Why I Ride

What is your connection with the cancer community?
When you’re young, adults appease you with answers when you ask what is wrong with a relative with cancer. “Oh, they’re sick,” and you naively assume that it is just like when you have a cold, that they will get better soon. I wouldn’t remain naïve for long. When I was a senior in high school, my father was diagnosed with pancreatic cancer. At this point I was old enough to understand, old enough to understand Wikipedia- that statistics were telling me there was less than a 25% chance my dad would see me move into college and less than a 6% chance he would see me graduate. What was once my favorite subject, I did not like statistics very much anymore. It is immensely difficult to watch the person you have known to be the strongest in your life slowly weaken before your eyes. Suddenly the same man who forced me to learn how to change a tire and check my oil as a prerequisite to getting my license was too weak to drive a car himself. However, through the two and a half years that my father battled pancreatic cancer, he taught me what strength, resilience and love really mean. Dad, I’ll be thinking of you and how much you loved the outdoors as I ride through the fields of Nebraska. I’ll be trying to channel your mechanic wisdom every time I get a flat. I’ll be riding for you and your fight every single day as I write your name on my calf.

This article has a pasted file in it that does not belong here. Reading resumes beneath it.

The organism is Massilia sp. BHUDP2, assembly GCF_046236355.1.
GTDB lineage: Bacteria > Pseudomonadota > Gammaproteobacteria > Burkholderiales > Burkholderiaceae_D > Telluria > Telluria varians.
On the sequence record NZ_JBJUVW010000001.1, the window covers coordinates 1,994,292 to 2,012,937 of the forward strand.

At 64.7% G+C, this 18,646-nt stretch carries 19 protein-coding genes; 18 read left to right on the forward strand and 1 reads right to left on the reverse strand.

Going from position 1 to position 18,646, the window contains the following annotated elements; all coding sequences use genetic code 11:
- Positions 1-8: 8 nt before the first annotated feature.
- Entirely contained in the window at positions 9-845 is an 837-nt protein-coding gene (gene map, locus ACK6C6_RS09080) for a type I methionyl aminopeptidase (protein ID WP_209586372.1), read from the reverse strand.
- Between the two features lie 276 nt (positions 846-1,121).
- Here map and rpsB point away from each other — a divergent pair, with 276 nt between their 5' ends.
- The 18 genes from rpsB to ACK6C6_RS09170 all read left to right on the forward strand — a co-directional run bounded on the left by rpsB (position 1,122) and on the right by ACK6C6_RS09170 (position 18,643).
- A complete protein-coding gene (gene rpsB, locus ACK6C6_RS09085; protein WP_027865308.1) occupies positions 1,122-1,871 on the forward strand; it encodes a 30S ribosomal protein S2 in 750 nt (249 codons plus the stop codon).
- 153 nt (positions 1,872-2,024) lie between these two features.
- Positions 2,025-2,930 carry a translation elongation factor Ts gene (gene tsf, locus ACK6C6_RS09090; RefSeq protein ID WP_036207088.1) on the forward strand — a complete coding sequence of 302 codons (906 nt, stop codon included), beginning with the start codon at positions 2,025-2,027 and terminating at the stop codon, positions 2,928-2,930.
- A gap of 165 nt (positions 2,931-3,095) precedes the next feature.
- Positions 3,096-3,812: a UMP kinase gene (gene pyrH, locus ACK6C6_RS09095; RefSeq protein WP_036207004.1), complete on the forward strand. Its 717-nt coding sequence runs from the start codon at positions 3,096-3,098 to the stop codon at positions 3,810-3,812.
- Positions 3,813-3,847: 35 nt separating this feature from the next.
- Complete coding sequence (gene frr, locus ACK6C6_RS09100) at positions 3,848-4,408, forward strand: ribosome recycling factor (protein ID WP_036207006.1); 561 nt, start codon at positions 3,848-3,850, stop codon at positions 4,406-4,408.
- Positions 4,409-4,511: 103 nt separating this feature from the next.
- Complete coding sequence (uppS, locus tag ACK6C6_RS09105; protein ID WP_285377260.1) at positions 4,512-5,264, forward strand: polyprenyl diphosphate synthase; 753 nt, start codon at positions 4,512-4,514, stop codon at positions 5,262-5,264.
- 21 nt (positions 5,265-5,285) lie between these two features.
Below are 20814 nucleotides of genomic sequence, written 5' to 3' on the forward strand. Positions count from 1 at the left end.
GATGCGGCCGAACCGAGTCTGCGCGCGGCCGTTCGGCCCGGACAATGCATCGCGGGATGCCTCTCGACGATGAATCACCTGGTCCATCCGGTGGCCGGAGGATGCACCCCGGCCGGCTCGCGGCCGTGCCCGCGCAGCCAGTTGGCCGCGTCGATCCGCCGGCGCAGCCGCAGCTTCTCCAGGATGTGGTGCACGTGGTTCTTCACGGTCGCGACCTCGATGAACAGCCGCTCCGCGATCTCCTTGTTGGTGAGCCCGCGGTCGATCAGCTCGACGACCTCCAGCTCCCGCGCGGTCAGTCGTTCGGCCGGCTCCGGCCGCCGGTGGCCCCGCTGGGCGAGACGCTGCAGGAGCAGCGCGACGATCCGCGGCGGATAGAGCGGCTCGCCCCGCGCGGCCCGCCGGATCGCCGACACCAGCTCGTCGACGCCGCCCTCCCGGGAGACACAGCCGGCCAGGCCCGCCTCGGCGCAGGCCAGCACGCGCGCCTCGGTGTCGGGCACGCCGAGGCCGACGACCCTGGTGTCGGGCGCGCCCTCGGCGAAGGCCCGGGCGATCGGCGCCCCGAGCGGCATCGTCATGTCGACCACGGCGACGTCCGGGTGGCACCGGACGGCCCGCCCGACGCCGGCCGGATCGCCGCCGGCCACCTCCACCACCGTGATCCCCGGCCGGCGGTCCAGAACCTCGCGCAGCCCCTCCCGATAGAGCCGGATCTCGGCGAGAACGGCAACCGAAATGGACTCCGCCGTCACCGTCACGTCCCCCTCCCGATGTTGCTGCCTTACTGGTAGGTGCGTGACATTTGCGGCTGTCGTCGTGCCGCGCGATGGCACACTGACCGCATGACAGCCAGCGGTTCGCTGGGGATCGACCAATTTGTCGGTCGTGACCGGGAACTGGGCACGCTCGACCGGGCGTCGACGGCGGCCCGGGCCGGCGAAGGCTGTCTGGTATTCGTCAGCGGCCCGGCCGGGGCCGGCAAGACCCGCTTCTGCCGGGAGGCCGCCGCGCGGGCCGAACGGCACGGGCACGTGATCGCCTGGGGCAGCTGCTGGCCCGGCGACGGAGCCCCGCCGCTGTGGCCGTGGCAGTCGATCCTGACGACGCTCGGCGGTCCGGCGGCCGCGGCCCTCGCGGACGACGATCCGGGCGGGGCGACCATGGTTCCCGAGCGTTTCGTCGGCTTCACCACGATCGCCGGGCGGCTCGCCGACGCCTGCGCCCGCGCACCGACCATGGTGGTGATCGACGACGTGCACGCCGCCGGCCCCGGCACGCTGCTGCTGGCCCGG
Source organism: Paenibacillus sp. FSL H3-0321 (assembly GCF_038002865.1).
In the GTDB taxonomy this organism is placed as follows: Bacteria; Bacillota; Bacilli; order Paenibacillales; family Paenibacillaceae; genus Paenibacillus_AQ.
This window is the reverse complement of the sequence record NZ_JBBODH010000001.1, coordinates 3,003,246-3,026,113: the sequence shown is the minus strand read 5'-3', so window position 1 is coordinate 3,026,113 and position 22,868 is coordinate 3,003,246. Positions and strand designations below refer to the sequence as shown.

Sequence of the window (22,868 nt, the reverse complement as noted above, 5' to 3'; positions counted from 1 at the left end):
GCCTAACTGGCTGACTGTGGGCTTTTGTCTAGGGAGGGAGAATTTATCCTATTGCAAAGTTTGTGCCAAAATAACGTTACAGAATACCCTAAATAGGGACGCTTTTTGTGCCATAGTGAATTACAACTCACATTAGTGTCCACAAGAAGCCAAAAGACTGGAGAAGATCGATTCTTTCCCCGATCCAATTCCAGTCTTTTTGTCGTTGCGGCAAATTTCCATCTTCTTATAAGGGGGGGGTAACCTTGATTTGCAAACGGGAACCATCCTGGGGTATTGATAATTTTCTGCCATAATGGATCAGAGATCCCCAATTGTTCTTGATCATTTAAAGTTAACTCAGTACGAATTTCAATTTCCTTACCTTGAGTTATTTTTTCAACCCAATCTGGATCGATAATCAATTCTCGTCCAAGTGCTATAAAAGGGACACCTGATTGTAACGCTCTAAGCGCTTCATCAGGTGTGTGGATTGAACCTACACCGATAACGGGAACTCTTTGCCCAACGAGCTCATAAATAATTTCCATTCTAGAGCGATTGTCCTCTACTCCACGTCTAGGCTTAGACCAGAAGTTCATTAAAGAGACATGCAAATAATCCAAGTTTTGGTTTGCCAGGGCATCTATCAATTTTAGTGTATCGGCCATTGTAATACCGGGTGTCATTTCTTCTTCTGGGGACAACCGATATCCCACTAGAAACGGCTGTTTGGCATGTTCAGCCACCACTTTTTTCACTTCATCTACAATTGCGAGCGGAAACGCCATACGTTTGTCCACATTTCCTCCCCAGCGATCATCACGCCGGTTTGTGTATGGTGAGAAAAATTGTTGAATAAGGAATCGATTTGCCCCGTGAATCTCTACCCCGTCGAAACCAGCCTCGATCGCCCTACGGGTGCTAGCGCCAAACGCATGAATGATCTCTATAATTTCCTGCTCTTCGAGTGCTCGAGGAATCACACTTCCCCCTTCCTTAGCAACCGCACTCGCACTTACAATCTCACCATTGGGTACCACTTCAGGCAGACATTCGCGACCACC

Why are you riding the 4K for Cancer?
I am riding for what the previous question asks about- the cancer community- and everyone that has the same helpless feeling while watching someone close battle this terrible disease. When a loved one is battling cancer, there is only so much you can do. Driving them to chemotherapy, running errands for them, giving them all your love and support. And even though these efforts mean everything to them, sometimes it just doesn’t seem like enough. You want to get out there and physically feel like you are battling against the disease in some way. You wish that if you could just take boxing gloves to cancer or out run it in a marathon, it would help somehow. This feeling has stuck with me ever since my dad died in March 2009. As great as participating in Relay for Life or donating to Movember are, I don’t think that the feeling of helplessness will subside until I do something of this magnitude and until I do it with a group of people who are just as passionate about the cause.